Somali Children Being Exploited - Global Charity

President Hassan Sheikh Mohamud

President Hassan Sheikh Mohamud of Somalia

President Hassan Sheikh Mohamud of Somalia

Save the Children, a global charity warned that over a million children in Somalia are at risk of increased violence, child labour and of being separated from their families due to severe drought ravaging the country.

A new research from charity on Friday said children are more vulnerable because many have been separated from their parents, are being pressured into child labour to support their families.

According to the charity organisation, hundreds of thousands are at risk of dropping out of school.

The study by the organisation of over 600 people, said over 80 per cent of those surveyed said children were attending school less often since the start of the drought.

“These findings are deeply distressing, revealing that beneath the visible crisis, children are also facing enormous psychological challenges as they battle hunger.

“They were also facing uncertainty and overwhelming levels of stress,’’ Save the Children Somalia Country Director Hassan Noor said.

Noor said children have become much more vulnerable and increasingly report abuses like rape and beatings as they try to collect firewood look after livestock or fetch water.

“Those who have been forced into work, or had their household chores substantially increased, are also at an alarming risk of exploitation,’’ the study said.

An estimated 6.2 million across Somalia, which included the autonomous region of Somaliland, have been devastated by the drought, including almost 3 million children, of which over 360,000 are suffering from acute malnutrition.

Noor said it was critical for all aid agencies responding to the drought in Somalia to work together to reach the most vulnerable families, meet their basic needs and encourage them to keep children in school.

“It is imperative that more is done to stop children dropping out of school, otherwise we risk reversing much of the progress made in Somalia over the last few years in terms of school enrolment,’’ he said.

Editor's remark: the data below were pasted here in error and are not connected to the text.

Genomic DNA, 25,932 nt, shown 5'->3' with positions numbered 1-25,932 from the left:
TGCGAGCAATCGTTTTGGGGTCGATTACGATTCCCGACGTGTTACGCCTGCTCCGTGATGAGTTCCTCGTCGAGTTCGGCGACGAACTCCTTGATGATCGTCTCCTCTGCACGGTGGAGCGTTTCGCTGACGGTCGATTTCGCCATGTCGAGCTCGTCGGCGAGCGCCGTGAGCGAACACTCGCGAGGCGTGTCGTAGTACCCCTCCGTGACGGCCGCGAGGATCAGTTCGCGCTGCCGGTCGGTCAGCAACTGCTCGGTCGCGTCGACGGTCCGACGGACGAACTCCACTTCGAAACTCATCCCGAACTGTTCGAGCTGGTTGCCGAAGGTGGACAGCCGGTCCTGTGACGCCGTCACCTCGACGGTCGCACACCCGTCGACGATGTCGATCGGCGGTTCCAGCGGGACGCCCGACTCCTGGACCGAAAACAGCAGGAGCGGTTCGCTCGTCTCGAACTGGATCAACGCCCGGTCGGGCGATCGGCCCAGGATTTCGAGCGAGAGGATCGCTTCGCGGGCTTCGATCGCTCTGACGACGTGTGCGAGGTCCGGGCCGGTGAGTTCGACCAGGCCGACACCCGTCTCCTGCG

The study found the impact of the drought has gone far beyond life threatening shortages of essentials like food and water, and identified high levels of psychological distress faced by children.

Noor added the children were exhibiting unusual symptoms like bouts of crying and screaming.

A staggering 100 per cent of survey respondents, who are all drought affected, said they had noticed changes in the behaviour of children in their communities since the drought, with over half saying children had become “more aggressive”.

He said violence against children was also said to be on the rise by nearly two-thirds of children and 47 per cent of adults.

Noor said 30 per cent of all respondents said that children were more at risk of sexual violence, like rape and molestation, since the drought began.

“As aid workers we need to do everything we can to ensure children are not separated from their families and that they stay in school which is by far the best and safest place for them to be.

“When this is absolutely not possible, we must work to provide safe shelters, with basic protections and offer emotional support to victims,’’ he added.

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